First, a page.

Capital goods stocks are among the surprise outperformers so far in 2017. While the S&P BSE Sensex has returned over eight per cent gains since the start of the year, stocks such as ABB India, Siemens, Cummins India and BHEL have outperformed the index with returns of 9-29 per cent. GE T&D (formerly Alstom T&D) has gained by 3 per cent in this period. While the increasing preference to non-consumer oriented stocks has helped them perform better, the improving fundamentals as reflected in their recent quarterly earnings (except ABB, which is due on Thursday) indicates that the good ride may continue. There are four critical operational metrics that look more positive today, than what was a year ago.
Improving execution: Recovering from a pale 2016 performance, capital goods companies are seeing on ground progress with their projects. Project execution, which was stretched and unpredictable a year-ago, is gathering momentum. Which is why in the December quarter most companies (except GE T&D) have witnessed 16-19 per cent growth in their revenues; Siemens' revenue is up 62.8 per cent, on a year-on-year basis. With most ongoing projects being government-backed orders, companies are positive that the execution will only get better in the coming months, given the thrust on infrastructure spends.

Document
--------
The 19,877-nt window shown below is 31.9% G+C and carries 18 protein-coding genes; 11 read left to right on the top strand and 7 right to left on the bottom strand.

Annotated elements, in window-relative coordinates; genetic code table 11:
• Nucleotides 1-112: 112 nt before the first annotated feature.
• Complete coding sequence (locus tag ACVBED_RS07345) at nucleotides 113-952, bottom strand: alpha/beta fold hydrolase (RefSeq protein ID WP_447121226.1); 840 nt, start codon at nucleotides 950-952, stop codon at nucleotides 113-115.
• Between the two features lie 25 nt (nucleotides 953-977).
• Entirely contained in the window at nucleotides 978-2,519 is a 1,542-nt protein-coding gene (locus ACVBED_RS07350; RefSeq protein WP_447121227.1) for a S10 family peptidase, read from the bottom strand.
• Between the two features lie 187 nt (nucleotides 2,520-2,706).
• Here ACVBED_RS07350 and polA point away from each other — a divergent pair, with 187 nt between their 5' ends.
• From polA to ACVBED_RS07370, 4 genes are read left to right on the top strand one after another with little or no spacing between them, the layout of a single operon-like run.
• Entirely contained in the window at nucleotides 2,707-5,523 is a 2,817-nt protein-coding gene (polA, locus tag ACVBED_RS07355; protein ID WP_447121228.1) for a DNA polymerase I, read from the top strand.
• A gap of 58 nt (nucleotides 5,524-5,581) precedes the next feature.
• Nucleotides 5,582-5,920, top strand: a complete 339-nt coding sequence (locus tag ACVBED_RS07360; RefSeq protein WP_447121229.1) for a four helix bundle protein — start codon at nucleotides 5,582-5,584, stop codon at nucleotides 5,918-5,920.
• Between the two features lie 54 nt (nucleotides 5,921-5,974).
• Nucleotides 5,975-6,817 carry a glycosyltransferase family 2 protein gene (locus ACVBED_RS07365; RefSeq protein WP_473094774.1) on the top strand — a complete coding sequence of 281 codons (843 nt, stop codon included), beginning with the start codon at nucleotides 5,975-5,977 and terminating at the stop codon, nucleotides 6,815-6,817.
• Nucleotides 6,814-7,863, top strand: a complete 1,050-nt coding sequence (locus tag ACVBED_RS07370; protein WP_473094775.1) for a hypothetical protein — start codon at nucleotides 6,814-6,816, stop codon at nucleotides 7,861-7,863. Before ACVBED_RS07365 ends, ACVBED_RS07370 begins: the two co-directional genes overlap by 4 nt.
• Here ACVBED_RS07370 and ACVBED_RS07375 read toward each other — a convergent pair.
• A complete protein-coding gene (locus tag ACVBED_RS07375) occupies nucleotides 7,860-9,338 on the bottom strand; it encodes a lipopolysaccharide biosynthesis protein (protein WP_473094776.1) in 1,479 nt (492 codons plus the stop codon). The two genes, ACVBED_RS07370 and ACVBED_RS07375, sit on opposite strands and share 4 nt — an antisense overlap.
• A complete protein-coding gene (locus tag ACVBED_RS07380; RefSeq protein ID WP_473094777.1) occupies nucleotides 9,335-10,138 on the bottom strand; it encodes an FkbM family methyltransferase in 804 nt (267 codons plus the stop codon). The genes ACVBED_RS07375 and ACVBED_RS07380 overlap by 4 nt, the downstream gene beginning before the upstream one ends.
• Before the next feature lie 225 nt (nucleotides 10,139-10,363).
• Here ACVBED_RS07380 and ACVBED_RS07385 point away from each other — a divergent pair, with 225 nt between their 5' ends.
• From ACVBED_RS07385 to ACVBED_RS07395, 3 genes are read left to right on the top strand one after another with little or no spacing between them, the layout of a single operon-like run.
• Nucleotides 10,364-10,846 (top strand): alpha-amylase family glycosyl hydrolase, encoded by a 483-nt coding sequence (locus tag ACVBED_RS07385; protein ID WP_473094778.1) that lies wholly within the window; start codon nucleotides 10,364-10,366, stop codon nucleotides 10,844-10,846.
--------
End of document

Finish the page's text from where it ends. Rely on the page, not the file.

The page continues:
Better operating levers: As execution improved, ability of companies to juice out more from existing capacities has also increased. This is reflected in the operating profit margins, with GE T&D putting its plant to maximum use in Q3. Efficiencies setting in helped Siemens and BHEL become profitable at operational level. As plant utilisation improves further, the hope is that margins should brighten. However, in the context of the current pricing pressure (bulk of orders come from government tenders wherein bids tend to be competitive), unless the private participation kicks in, operating margins may stay remain well below the 2013-14 levels of over 15 per cent. That said, a noteworthy shift in favour of high-technology products such as over 756 kilowatt engines and increased shift towards high voltage direct current projects would be a boon for the power equipment players.
Order inflows: The government's ability to award orders in also improving. This has helped GE T&D increase its order book by 38 per cent in December quarter while Siemens saw a five per cent growth in its order inflows during this period. The pipeline also looks promising. While BHEL disappointed expectations on this front with orders flows of only Rs 1,700 crore in Q3, it is hopeful that in March quarter it could procure at Rs 15,000 crore of order wins. Nonetheless, Sunil Mathur, MD & CEO, Siemens points out that he awaits large public tenders in the railways and energy transmission segments. In 2017-18, companies are confident that the government's rural electrification plans should also boost their order books.
Diversification: Having expanded the product offering to suit all ends of the spectrum is working to the advantage of most capital goods companies. In case of Cummins and Siemens, this has helped them tap opportunities in the railways sector where the thrust has shifted to upgrading the engine capacities from the earlier focus of adding bogies. ABB is also benefiting by supplying transformers to Indian Railways. While BHEL hasn't seen much progress with Indian Railways contracts off late, the company has proven track record whether for locomotives, engines or electrification.